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South Carolina state Rep. Norman “Doug” Brannon (R) said Friday night he plans on introducing a bill to remove the Confederate flag near his state’s capitol building.
The legislation was inspired by Wednesday evening’s mass shooting that claimed nine lives at historic black church in Charleston, S.C., he said.
“I’m not a politician tonight,” Brannon told host Chris Hayes on MSNBC’s “All In” on Friday evening.
“But I do have access, and I will introduce that bill in December,” he said of the proposed change in state law. “I will pre-file that bill in December when we go back into session.”
Suspect Dylann Storm Roof, 21, allegedly opened fire on congregants at Emanuel African Methodist Episcopal Church earlier this week.
Rev. Clementa Pinckney, the church’s pastor and a South Carolina state senator, was among those killed in the attack.
Brannon said Friday he was mourning the loss of his fellow Palmetto State lawmaker.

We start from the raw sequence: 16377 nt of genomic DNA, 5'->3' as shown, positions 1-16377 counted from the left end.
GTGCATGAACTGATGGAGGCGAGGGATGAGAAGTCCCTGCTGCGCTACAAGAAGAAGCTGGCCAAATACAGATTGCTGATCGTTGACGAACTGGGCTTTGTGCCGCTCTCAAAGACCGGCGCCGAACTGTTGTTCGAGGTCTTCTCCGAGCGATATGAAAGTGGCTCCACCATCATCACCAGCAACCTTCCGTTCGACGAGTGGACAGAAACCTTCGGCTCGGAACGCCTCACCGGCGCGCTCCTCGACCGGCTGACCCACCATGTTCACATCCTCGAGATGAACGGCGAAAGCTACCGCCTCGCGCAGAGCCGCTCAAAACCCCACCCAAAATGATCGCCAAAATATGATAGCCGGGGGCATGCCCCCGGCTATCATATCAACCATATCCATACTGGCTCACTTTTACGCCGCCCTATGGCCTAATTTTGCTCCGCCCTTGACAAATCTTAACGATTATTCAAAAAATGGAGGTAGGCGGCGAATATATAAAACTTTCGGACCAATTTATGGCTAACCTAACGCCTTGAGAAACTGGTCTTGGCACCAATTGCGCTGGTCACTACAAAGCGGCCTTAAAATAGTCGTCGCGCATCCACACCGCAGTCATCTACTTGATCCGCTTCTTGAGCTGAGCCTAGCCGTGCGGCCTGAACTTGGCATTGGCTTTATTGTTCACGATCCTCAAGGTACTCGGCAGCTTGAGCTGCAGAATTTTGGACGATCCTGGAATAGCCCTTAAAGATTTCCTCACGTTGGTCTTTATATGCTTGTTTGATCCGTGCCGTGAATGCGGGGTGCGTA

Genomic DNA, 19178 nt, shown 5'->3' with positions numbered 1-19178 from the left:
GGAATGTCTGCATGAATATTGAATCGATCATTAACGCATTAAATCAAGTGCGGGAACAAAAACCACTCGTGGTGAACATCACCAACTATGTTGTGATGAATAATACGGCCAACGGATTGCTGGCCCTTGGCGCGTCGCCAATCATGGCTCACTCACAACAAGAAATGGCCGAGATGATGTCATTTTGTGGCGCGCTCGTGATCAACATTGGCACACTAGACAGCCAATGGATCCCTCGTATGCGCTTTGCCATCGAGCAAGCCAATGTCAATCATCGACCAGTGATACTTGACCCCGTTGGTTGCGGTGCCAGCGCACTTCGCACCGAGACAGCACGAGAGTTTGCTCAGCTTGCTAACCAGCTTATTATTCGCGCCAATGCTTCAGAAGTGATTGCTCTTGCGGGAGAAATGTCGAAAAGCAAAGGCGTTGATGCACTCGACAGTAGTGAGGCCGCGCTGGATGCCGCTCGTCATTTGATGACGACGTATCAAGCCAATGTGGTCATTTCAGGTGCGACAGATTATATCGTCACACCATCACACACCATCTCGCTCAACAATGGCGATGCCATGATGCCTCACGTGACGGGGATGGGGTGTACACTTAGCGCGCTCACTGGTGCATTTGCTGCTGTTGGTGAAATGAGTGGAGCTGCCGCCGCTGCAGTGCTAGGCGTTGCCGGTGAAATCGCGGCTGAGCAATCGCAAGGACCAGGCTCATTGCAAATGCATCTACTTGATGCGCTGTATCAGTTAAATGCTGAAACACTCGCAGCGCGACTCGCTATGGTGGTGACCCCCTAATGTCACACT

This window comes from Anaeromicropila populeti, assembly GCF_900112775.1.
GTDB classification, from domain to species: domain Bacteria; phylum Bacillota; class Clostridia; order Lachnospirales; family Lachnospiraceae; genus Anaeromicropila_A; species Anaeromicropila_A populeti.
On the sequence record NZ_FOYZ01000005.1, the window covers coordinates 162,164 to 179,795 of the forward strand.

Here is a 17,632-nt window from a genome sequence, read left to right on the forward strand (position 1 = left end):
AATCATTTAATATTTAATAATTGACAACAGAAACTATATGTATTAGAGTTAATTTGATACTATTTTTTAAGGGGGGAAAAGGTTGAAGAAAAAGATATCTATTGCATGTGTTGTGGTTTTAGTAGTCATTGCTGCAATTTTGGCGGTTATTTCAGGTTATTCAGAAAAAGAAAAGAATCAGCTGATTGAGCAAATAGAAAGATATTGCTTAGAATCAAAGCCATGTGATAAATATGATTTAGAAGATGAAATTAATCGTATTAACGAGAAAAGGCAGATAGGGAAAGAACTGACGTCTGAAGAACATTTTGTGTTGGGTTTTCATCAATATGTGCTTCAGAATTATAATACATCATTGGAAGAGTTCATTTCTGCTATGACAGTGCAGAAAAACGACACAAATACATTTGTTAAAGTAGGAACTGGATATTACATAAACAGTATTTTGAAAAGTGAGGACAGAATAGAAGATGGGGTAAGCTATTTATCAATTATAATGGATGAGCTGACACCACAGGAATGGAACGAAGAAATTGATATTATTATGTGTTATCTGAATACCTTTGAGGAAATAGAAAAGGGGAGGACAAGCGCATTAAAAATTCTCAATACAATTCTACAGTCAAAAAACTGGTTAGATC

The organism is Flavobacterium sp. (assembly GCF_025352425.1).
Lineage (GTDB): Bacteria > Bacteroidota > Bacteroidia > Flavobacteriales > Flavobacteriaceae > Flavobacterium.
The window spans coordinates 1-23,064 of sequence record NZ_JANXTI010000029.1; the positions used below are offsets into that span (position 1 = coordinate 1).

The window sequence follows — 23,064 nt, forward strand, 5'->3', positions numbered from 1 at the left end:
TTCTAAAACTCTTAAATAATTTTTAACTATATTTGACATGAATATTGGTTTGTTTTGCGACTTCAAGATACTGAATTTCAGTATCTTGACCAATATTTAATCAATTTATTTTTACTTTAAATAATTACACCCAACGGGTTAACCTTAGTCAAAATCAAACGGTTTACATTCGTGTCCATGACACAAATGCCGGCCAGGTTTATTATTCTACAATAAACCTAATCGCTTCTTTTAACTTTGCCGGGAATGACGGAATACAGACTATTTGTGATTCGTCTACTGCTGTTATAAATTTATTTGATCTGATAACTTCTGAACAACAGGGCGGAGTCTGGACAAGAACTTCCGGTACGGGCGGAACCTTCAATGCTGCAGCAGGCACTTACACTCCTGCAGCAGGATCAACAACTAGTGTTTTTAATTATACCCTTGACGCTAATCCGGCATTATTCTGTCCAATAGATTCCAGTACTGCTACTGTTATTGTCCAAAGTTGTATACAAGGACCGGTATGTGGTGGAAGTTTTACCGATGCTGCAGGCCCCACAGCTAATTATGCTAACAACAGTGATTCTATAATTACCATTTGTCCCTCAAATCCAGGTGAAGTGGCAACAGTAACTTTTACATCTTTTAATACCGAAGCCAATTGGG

“I had a friend die on Wednesday night for no other reason than he was a black man,” Brannon said.
“Sen. Pinckney was an incredible human being,” he added. “I don’t want to talk politics but I am going to introduce the bill for that reason.”
“I want you to understand — I am very upset about the death of my friend and his eight dear friends,” Brannon told Hayes.
Roof allegedly uttered racial epithets before attacking church-goers at Emanuel AME Church on Wednesday evening.
He had a $1 million bond levied against him Friday, after he was arrested following a 14-hour manhunt the day before.
Brannon’s legislation would take down a Confederate flag at a monument for Southern soldiers in South Carolina’s state capital of Columbia.
The White House on Friday said President Obama believes the historic emblem “belongs in a museum.”
South Carolina Gov. Nikki Haley (R) admitted Thursday she could not lower the symbol without the approval of her state’s legislature.
Fresh controversy over the Confederate flag emerged when reports alleged Roof had the insignia on his car’s license plate.
Critics charge it is insensitive to fly the controversial symbol at full-mast after lowering U.S. and South Carolina flags at the state capitol in honor of the shooting’s victims.
The Confederate flag, they say, recalls the racism and slavery of the South during the Civil War.
Advocates argue that it instead represents an important chapter in American history, one that should not be ignored for political correctness.